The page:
Sunday, November 01, 2009

Forward and Backward in Time

I found that I was not the only person with a college degree who had problems with intuitively grasping the meaning of “forward” “ and “backward” in time when I saw the following passage in an analysis of prospects for sanctions on Iran.
“[T]he new revelations will quicken the sanctions timeline, bringing it back to late 2009.”
No one should have problems figuring out that the analyst meant that the sanctions were now likely to come more quickly (this was near the end of September), so the error went mostly undetected, but the correct phrase should have been “bringing it forward.” The antonym phrase is “push back.” It’s confusing for us, who have lived under unidirectional, chronological time for at least a couple of centuries, to have to come “back” from the future, but I didn't write the rules for Christian Europe. If you think I am sampling a Benedict Anderson riff here, you’re right. And not without shame either, since I have an aversion to anything that carries even a whiff of post-modernist narrative and yet I cannot deny that Imagined Communities is a masterful, insightful book.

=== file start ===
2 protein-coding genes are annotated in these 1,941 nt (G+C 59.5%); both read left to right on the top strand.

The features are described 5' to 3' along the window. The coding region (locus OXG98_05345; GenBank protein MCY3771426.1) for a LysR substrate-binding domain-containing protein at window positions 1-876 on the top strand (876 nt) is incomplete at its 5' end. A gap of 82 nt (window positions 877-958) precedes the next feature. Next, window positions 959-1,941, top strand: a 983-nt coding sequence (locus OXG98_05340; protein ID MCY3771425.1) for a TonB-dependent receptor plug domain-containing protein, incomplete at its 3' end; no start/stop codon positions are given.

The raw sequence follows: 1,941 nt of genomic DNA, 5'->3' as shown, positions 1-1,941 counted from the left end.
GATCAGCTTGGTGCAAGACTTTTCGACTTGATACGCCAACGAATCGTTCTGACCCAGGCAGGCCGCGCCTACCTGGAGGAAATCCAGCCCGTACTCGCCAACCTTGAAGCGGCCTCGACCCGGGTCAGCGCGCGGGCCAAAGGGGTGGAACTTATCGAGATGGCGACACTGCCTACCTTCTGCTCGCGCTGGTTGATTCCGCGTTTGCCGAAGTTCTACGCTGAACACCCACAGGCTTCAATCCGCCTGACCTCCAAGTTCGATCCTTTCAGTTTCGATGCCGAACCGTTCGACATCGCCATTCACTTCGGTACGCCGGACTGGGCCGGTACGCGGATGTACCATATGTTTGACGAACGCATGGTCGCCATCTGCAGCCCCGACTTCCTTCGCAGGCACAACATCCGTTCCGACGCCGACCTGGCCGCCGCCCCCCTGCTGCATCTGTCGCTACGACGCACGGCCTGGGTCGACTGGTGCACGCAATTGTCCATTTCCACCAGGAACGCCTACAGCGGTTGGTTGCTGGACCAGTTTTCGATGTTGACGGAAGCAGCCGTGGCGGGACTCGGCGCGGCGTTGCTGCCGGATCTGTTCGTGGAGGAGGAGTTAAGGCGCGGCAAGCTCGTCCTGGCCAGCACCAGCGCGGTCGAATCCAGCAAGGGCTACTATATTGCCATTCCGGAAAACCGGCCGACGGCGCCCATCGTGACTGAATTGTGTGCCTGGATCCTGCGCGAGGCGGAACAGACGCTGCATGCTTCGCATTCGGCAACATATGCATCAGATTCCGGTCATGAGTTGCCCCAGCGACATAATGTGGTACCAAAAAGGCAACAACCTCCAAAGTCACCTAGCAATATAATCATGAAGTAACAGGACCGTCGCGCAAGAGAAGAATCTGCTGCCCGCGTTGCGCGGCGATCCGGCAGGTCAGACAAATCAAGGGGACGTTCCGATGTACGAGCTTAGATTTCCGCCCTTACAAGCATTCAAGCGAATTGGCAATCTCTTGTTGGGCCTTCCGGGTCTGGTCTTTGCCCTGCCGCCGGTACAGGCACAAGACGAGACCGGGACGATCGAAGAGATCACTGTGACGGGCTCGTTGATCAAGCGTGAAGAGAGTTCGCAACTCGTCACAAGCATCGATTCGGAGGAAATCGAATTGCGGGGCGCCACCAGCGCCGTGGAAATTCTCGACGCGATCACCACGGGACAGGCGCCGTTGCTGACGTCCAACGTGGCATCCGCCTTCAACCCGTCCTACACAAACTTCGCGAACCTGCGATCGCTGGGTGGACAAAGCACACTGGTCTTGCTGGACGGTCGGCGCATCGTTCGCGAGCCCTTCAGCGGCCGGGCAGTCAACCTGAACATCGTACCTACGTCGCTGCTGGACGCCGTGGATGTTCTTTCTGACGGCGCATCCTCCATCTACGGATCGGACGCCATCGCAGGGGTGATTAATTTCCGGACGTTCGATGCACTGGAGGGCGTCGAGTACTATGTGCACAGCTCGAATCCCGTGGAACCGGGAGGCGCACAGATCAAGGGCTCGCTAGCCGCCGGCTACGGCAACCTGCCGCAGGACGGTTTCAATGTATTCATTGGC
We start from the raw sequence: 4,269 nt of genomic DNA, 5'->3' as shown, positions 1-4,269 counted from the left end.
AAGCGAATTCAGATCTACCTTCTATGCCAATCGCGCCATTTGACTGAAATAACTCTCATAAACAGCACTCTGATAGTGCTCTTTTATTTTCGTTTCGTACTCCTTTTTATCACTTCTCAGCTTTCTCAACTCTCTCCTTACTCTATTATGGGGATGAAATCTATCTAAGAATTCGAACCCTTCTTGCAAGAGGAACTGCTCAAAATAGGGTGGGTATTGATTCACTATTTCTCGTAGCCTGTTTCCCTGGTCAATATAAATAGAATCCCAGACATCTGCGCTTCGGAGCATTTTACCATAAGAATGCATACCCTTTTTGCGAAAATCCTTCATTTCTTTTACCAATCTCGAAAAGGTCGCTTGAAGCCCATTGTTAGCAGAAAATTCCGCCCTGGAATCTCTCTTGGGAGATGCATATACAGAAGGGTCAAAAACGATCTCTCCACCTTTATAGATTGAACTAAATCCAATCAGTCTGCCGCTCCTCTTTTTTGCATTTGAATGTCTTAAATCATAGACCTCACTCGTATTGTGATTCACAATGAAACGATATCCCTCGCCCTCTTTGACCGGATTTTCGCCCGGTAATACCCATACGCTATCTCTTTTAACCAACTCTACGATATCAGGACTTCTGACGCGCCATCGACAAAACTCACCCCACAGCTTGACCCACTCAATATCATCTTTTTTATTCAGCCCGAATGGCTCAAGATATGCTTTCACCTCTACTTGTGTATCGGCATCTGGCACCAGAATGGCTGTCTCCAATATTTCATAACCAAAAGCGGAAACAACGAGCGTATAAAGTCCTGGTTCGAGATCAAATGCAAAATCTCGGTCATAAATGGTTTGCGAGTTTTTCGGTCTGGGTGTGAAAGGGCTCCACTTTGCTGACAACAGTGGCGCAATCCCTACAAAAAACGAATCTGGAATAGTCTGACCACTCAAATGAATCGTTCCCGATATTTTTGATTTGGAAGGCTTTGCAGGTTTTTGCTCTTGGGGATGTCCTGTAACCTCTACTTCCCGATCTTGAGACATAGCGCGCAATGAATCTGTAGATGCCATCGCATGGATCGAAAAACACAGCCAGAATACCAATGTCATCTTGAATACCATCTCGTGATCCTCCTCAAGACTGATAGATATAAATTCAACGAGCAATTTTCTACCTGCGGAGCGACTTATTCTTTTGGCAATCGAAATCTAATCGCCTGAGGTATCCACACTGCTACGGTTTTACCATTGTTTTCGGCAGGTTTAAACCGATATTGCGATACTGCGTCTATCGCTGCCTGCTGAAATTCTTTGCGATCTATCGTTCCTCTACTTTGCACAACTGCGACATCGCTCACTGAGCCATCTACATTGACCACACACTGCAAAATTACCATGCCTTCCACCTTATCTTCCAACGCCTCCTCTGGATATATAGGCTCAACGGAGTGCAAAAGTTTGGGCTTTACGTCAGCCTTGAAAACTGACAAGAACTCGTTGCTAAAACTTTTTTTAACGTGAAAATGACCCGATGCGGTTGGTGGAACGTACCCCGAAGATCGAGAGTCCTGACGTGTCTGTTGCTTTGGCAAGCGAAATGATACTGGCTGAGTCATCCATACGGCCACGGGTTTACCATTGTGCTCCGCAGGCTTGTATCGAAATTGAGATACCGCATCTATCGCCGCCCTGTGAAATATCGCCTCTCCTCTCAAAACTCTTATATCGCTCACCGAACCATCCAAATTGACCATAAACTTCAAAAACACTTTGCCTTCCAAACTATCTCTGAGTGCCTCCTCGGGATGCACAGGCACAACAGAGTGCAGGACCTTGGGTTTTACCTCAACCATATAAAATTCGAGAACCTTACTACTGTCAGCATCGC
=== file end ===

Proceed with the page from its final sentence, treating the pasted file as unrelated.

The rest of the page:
Note that time travel eliminates the “unidirectional, chronological” nature of time. That is why “Back to the [already existent] Future” makes intuitive sense.

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